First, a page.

Functional Imaging of Adrenocortical Carcinoma

  • Anca M. AvramEmail author
  • Stephanie Hahner


Increased glucose metabolism through the activation of aerobic glycolysis is a central feature of malignant transformation and progression (the Warburg effect) [1]. Malignant tumors can be detected with high sensitivity and specificity by imaging their increased metabolic rate for glucose; and positron emission tomography (PET) using the glucose analog fluorine-18 labeled fluoro-deoxyglucose ([18F]-FDG) has become a routine clinical imaging strategy for staging and restaging most solid tumors. In recent years, metabolic imaging has been increasingly combined with computed tomography (CT) imaging for precise anatomic localization resulting in fusion PET-CT. After intravenous injection [18F]-FDG is transported across cell membrane by sodium-independent, facilitative glucose transporters (GLUTs), and in most malignant tumors GLUT1 is frequently highly expressed. Intracellularly, [18F]-FDG is phosphorylated by hexokinase to [18F]-FDG-6 phosphate, which cannot be further metabolized in the glycolytic pathway and becomes trapped within the cell steadily accumulating in metabolically active cells [2]. This process has enabled accurate metabolic imaging of malignant tumors based on their increased rate of metabolism and glucose utilization as compared to surrounding normal tissues.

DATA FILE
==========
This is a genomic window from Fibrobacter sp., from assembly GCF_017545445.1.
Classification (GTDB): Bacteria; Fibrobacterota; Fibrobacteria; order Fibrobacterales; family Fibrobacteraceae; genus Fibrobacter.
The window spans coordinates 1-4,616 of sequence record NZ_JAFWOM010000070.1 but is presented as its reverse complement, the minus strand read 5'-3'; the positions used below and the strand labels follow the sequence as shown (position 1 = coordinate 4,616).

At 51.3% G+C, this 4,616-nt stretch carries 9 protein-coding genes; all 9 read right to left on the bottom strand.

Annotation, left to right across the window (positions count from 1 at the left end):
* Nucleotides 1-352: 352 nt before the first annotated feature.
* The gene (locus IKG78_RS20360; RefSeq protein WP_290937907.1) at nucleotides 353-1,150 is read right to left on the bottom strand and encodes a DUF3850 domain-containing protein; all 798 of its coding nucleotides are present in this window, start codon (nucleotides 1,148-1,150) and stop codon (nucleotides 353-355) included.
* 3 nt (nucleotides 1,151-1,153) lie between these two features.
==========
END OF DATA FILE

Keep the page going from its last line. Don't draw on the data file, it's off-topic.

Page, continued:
Positron Emission Tomography Single Photon Emission Compute Tomography Standardize Uptake Value Tracer Uptake Adrenal Mass 
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© Springer Science+Business Media, LLC 2009

Authors and Affiliations

  1. 1.Division of Nuclear Medicine/RadiologyUniversity of Michigan Health System, University of MichiganAnn ArborUSA
  2. 2.Department of lnternal Medicine I, Endocrine and Diabetes UnitUniversity Hospital of WürzburgWürzburgGermany

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